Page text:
Political opponents raised false accusations that the resolution would constitute unlawful discrimination and would violate university policy. An opposition website argued, “BDS is potentially illegal,” and claimed the union would be subject to a lawsuit, citing legal threats made against the American Studies Association. The same opposition group circulated a letter to the President of the International UAW falsely claiming that the union’s support for the academic boycott “bars people with Israeli citizenship from joining the union.” These accusations mischaracterized the resolution, ignored the union’s emphatic statement of opposition to all forms of discrimination, and ignored the union’s clear explanation that the boycott targets institutions, not individuals. In response to legal threats, Palestine Legal explained that the union was clearly engaging in First Amendment protected speech and that the boycott did not call for discriminatory action against individuals.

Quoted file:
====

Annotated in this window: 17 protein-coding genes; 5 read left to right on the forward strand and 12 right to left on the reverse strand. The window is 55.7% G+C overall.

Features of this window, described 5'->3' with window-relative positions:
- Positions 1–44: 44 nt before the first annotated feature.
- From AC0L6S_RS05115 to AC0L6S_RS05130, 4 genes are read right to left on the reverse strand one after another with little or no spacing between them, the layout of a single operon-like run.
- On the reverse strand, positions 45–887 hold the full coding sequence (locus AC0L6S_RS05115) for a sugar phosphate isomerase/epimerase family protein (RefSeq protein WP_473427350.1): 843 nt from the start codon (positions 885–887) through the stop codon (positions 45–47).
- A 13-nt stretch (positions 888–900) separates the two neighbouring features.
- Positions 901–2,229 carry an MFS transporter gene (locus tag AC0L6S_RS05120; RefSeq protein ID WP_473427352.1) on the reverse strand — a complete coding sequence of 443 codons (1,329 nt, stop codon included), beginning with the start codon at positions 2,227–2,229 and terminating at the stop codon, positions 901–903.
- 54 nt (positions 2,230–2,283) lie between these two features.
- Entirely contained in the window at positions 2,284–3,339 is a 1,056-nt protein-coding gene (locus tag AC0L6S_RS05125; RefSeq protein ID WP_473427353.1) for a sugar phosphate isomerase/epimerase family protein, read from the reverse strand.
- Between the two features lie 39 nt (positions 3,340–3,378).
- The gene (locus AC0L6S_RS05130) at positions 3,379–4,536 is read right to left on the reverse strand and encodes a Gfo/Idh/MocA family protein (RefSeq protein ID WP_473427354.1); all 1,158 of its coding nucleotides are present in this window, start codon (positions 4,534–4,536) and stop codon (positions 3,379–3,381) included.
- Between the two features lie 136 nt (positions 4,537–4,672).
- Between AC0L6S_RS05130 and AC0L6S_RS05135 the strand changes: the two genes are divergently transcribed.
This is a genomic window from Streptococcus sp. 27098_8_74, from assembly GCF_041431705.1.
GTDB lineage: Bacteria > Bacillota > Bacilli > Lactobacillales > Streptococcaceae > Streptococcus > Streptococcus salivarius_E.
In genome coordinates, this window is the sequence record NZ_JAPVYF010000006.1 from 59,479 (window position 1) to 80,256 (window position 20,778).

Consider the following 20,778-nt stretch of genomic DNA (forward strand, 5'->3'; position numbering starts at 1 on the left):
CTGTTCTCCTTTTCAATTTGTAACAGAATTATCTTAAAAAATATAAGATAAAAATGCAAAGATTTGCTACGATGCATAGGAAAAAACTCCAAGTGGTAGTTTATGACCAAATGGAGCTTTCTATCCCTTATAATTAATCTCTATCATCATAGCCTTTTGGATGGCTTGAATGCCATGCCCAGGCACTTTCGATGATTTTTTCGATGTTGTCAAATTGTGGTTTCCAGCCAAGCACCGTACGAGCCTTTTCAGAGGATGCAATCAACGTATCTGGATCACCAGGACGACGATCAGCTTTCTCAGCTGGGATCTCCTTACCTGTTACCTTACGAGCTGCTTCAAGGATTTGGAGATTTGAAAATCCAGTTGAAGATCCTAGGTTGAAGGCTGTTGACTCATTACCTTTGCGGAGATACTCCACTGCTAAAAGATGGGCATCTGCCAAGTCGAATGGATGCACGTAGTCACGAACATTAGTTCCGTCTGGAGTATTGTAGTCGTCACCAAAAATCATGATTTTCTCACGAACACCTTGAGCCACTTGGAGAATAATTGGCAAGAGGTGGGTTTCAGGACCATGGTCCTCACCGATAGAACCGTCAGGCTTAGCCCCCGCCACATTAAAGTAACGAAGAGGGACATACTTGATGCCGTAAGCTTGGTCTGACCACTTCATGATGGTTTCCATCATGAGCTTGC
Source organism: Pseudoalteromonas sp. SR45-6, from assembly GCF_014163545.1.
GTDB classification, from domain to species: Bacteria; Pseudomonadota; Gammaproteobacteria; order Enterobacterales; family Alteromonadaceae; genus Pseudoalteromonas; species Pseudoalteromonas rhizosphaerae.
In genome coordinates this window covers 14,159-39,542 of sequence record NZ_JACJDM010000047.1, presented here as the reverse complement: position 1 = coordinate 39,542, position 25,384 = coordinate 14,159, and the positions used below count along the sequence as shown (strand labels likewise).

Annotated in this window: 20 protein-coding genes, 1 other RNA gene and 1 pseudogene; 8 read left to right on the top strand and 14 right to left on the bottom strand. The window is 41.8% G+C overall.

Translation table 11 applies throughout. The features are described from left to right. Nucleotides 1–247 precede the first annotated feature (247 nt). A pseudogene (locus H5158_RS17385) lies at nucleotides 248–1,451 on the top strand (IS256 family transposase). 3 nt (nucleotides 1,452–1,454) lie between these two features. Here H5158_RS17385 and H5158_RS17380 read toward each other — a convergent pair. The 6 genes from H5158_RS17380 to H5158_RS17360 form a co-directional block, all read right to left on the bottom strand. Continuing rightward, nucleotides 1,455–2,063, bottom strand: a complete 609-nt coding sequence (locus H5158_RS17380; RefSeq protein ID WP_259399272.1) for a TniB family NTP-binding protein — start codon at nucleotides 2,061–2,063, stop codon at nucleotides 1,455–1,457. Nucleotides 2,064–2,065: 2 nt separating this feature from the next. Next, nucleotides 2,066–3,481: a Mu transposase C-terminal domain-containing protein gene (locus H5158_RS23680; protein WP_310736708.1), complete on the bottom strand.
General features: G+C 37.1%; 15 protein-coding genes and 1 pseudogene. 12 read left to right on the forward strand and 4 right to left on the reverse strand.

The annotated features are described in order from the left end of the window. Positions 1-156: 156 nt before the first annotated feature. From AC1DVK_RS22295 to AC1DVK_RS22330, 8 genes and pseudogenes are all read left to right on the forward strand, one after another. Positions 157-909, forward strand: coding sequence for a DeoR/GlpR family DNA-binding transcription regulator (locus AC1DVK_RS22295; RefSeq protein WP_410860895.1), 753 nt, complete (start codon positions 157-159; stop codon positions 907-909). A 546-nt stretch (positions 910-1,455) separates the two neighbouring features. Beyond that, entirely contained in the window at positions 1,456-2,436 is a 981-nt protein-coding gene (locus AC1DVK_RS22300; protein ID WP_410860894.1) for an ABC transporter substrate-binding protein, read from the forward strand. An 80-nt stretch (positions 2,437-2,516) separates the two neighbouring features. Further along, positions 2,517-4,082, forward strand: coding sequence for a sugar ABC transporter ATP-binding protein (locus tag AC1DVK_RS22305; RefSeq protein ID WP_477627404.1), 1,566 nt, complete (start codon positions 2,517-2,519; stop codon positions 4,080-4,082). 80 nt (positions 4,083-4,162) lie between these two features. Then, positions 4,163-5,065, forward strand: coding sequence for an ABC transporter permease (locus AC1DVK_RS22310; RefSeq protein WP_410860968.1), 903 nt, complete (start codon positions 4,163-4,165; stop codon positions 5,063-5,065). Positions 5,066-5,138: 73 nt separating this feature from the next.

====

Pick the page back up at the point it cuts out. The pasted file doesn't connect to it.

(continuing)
Shortly before the vote, the American Center for Law and Justice sent a letter threatening legal action to the local union leadership, the UAW international, and the University of California alleging the same violations of discrimination law, union law, and university policy. The letter threatened union leaders with “individual liability.” Palestine Legal again confirmed that these claims were baseless because there was no unlawful action, no possibility of individual liability, and the First Amendment protects the union’s action.

In addition to the direct threats against the union and union officials, off-campus organizations like the AMCHA Initiative and the Brandeis Center targeted the statewide UC administration with demands that the university prohibit graduate-student instructors from discussing BDS in the classroom. The AMCHA Initiative generated “over a hundred emails,” according to a letter from the University of California, complaining that the union's activity supporting boycott and divestment violates UC policy on what can be discussed in the classroom.